Water Development

Water is essential to overcoming hunger, poverty and disease, yet, worldwide, more than one-billion people still lack access to clean, safe, drinking water.  Five million people – mostly children – die each year from waterborne diseases.  Some 60% of all infant mortality is linked to infectious and parasitic diseases; most of them water-related.

In December 2003, the UN General Assembly proclaimed the years 2005-2015 to be the International Decade for Action “Water for Life” – an international drive to bring safe water and basic sanitation to communities around the world.  The goal set by the UN Millenium Project is to halve, by 2015, the proportion of people without sustainable access to safe drinking water and basic sanitation. This has now been extended as part of the Global Sustainable Development Goals 2015-2030.

We would welcome students from engineering and / or other departments from any university to partner with us in a research or engineering capacity. We envisage the valuable contribution you can make towards the challenges of the Sustainable Development Goals (SDGs) (or Global Goals for Sustainable Development). We hope you will see this is a worthy, humanitarian project that you would want to be part of. We are happy to arrange a meeting, or drop us an email at enquiries@buturi-project.org if you want to learn more about the eight programs that make up the project.

The Buturi Project has responded to the call by initiating a bold endeavour to sink 25-35 boreholes.  Buturi Project works closely with water-user communities to help organise and carry out training to establish policies related to governance, distribution and pump-maintenance and then ongoing monitoring and evaluating to ascertain the status of each borehole. We are still fund raising for water installations. Our vision is to sink wells in the Buturi / Rorya district, which will greatly ease the burden of long-distance water-fetching. Buturi Village is like any other African village that suffers from drought. Water is always an issue.  Clean drinking water is our first priority, not only for the benefit of the health of the village but also to enhance the lives of the women and girls who spend a large portion of their day fetching water, often at long distance.

 

This is for Rorya district, including Buturi community, to have access to clean water, sanitation, hygiene and irrigation, enabling them to farm in a self-sustaining environment. This will be achieved by sinking boreholes throughout the district ensuring each village has its own well. Target beneficiary is the whole of Rorya district, for future self-sustainability in water / sanitation and health and on into the next generation. We are striving to complete the remaining 5 boreholes for the remaining 5 Buturi villages. This will enable families in all the villages to grow their own crops, improve their diet and achieve a greater level of self sustainability. With the completion of the school rain harvesting system, we are looking to create a smaller affordable model that can be introduced and installed into local communities.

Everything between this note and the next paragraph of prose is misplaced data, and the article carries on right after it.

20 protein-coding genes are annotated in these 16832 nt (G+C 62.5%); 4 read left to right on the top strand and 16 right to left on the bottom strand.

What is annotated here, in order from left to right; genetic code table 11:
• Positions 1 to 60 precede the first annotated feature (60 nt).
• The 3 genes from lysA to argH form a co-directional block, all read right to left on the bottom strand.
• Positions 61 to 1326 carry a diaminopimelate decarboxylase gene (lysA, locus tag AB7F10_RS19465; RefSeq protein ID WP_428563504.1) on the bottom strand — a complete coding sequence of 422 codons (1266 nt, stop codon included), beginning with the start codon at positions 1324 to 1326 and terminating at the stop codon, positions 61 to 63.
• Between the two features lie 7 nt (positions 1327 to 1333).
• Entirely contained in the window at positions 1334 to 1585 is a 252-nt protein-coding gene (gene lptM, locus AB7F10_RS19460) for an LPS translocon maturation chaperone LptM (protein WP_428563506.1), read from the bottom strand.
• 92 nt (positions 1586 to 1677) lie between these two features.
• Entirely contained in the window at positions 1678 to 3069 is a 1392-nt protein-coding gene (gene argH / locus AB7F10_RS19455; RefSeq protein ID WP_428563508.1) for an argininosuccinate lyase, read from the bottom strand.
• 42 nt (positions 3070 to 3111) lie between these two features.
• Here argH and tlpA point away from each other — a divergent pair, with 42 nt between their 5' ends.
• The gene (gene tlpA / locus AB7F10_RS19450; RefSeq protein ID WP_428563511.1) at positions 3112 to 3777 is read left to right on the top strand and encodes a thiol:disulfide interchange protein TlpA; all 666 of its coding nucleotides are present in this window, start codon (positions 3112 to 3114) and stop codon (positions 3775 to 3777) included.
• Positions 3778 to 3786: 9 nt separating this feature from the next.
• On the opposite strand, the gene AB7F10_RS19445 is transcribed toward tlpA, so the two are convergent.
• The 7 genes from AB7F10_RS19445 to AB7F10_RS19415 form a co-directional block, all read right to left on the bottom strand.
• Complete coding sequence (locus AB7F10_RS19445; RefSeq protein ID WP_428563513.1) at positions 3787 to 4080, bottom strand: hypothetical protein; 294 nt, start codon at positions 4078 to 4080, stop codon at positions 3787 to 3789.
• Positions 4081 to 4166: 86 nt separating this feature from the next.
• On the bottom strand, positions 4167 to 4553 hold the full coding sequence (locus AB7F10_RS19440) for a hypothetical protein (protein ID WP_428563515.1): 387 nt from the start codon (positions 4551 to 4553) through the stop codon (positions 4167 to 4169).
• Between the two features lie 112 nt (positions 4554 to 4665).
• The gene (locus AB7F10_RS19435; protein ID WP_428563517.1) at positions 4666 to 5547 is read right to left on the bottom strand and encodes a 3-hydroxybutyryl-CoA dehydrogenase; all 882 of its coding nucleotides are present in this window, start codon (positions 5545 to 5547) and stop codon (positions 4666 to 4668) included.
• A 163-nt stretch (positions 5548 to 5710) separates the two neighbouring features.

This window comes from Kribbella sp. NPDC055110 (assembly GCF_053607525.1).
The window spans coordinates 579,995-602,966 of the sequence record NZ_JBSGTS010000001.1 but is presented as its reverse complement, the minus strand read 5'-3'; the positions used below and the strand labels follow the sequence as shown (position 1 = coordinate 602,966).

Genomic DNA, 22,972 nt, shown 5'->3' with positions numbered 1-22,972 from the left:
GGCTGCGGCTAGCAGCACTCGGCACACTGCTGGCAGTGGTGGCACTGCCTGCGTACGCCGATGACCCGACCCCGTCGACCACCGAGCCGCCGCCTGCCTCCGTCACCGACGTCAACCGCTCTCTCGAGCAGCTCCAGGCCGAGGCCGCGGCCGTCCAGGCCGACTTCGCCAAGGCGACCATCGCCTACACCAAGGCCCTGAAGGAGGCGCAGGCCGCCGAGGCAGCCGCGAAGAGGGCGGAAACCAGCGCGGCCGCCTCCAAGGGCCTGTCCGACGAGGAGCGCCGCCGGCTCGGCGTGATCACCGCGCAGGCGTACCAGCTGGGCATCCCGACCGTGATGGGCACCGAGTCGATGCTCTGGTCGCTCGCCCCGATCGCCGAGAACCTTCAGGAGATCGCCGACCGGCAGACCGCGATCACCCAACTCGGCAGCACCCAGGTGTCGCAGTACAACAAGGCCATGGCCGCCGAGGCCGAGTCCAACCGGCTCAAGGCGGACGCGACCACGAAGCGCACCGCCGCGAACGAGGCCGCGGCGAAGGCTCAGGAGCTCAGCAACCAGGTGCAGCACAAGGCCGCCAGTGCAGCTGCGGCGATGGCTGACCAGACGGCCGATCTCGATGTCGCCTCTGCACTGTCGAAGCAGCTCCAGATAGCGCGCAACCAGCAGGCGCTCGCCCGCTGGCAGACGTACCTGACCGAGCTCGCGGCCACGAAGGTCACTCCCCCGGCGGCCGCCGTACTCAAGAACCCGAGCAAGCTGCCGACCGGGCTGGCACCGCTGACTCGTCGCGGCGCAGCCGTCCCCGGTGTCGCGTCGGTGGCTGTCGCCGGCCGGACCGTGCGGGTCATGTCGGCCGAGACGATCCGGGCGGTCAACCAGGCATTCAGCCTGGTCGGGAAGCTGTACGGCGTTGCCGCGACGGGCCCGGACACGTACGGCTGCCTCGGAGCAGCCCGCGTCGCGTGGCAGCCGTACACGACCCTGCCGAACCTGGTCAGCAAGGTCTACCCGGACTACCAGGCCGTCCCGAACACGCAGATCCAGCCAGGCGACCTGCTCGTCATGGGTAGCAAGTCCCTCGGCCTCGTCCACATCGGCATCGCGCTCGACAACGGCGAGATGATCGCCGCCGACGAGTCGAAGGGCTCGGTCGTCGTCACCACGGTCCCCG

We are investigating new and innovative ways of purifying polluted water in the Rorya district through research and feasibility studies. We hope to gain as much funding and support as possible in order to develop both short and long-term solutions. Currently we are looking at roof water harvesting systems, deep well installations, weirs and earth dams and would welcome any new ideas or proposals.

Having already sunk a borehole in Buturi community and following this up with a Rain Harvest system that was designed and installed by students from Santa Clara university, we continue to look for sustainable solutions from university engineers and engineers from other institutions.

The issue of clean water and its availability is not just a problem for the Buturi community but for the whole of Tanzania, Sub-Saharan Africa and beyond.

The solutions to the problem are compounded by the size of the area, the villages being so far apart and the lack of infrastructure. In addition there is the issue of animals, including livestock, sharing the pond with the village people that is the only nearby water supply for the village. Thus polluting the water and creating a very real hazard. There are 4 stages we feel will overcome the challenges that exist.

1. An immediate solution would be to expand the rain harvest system to all buildings that have tin roofs and encourage the use of local materials.

2. The medium term solution is to invest in an innovation that can collect and store water from the pond during the rainy season. Thus enabling them to have a supply during the dry season when the pond is dry. We already have a feasibility study for this stage.

3. Research and design a water purification device to filter the existing pond water and remove all matter and microorganisms from it.

4. The long term and most obvious solution is to invest in sinking more boreholes. This is more sustainable, but at the same time is more expensive. This can include using a manual or electric pump, the latter could be either solar powered or wind powered.

The Buturi Project has already done a feasibility study in the area in collaboration with African Sand Dams, Nairobi, Kenya. If you are a university wanting to partner with us then please send us an email to request this document to enquiries@buturi-project.org